Students will be paying more for college this year at the University of Delaware, as the school announced price hikes for both Delawareans and non-residents alike.
Tuition and fees at UD for the 2019-20 academic year will increase by $600 for Delawareans (to $14,280) and by $1,400 for non-residents (to $35,710).
The school says most in-state undergraduates living on campus (including tuition, mandatory fees, room and board) will pay $27,488 (an increase of $946) and school for out-of-staters will cost $48,918 (up $1,746). Standard annual housing and dining options total $13,208 but can vary depending on student choices.
The Student Comprehensive Fee is going up by $120 to $858, although student health, activity and new student orientation fees will not be increased.
For the 2019-20 academic year, full-time tuition and fees for students in the University’s Associate in Arts Program, located on the Wilmington, Dover and Georgetown campuses of Delaware Technical Community College and at the UD Downtown Center in Wilmington, will increase by $79 (to $2,113) for Delaware residents and by $198 (to $5,275) for out-of-state students. Additionally, undergraduate programs in the Lerner College of Business and Economics and the College of Engineering, as well as the nursing program in the College of Health Sciences will also be more expensive this year. The school announced an annual “differential charge” in these programs in February 2018 that went into effect at the beginning of the 2018-19 academic year “that helps align resources with the cost of instruction in these areas, which is higher than other UD programs.”
The annual differential charge for 2019-20 will be $1,500 for the Lerner College, $2,500 for the College of Engineering and $1,500 for nursing majors.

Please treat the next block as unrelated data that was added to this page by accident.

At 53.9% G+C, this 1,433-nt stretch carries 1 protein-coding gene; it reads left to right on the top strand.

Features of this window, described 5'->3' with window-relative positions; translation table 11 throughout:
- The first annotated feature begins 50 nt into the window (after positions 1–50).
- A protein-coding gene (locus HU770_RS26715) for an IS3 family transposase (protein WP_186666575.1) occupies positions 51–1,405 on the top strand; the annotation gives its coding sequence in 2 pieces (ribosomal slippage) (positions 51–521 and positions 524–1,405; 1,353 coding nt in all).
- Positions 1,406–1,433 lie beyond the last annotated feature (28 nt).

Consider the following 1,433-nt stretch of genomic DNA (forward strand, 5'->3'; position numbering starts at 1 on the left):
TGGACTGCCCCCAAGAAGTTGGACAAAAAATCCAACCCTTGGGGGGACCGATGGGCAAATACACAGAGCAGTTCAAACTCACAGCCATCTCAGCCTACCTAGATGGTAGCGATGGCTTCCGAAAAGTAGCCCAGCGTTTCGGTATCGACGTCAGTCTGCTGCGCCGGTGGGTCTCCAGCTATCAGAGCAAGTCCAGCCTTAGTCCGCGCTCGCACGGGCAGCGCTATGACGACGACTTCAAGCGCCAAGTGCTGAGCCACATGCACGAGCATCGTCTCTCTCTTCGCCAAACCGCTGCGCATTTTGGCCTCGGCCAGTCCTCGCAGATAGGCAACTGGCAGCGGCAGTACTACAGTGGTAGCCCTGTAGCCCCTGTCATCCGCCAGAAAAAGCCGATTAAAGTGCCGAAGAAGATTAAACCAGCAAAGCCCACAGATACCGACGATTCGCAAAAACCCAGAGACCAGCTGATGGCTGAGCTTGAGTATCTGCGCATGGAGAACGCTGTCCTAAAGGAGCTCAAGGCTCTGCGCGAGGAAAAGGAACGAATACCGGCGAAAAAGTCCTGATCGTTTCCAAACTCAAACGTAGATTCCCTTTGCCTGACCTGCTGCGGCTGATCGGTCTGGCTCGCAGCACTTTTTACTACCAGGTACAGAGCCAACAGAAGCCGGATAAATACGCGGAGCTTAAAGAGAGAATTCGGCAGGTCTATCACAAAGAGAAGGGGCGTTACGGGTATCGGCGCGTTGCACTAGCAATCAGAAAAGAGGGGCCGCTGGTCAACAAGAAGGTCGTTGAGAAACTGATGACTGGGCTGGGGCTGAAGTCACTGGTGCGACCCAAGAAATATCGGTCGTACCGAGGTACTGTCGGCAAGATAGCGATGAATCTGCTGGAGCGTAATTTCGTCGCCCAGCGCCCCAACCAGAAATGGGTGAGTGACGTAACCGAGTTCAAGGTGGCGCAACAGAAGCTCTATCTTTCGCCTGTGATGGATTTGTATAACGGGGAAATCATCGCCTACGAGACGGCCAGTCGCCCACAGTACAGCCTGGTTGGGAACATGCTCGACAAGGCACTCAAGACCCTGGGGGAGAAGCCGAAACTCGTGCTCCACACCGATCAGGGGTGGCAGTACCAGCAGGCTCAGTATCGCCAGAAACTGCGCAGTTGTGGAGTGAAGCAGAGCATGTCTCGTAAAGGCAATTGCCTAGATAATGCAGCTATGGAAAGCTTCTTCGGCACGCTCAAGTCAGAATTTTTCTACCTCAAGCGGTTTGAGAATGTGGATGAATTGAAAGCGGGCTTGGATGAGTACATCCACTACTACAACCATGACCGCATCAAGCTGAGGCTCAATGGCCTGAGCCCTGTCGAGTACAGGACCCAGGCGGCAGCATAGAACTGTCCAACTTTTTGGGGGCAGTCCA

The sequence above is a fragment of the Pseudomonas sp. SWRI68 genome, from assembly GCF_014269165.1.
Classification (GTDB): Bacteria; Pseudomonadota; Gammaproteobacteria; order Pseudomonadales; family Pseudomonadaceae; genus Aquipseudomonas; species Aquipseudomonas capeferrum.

Provost Robin W. Morgan said the cost increases are necessary to ensure UD can compete in an increasingly competitive international college marketplace.
“We want our University to be as competitive as possible in all that it delivers to enhance the student experience,” said Morgan. “This includes providing financial and scholarship support so that all of our students can complete their degrees and pursue their dreams.”
UD says students this year received more than $134 million in grants and scholarships administered by the University, an increase of more than 50% since 2013-14. During that time, scholarships and grants supported more than 4,900 students from the state of Delaware.
Last spring, UD’s Board of Trustees approved a change removing the limit on the number of credit hours covered by full tuition each semester. Previously, students could take from 12 to 17 credits per semester for the same cost but had to pay extra for any additional credit hours. Under the new policy, called “Finish in Four,” students can take 18 or more credit hours a semester, if needed, without paying more.
School officials say UD is committed to keeping the school affordable citing a ranking of #38 among public schools in U.S. News’ best college rankings and #38 in Kiplinger’s 100 Best Values in Public Colleges. UD is ranked 42nd among public colleges by Forbes.
For details on approved undergraduate tuition rates, room and board and student fees, visit the Student Financial Services site at www.udel.edu/rates. Undergraduate students will be notified in the coming week when their official billing and financial aid for the 2019-20 academic year is made available. Graduate students will be notified of their updated information by the end of July and can view updated rates by program here. For additional information, visit www.udel.edu/sfs.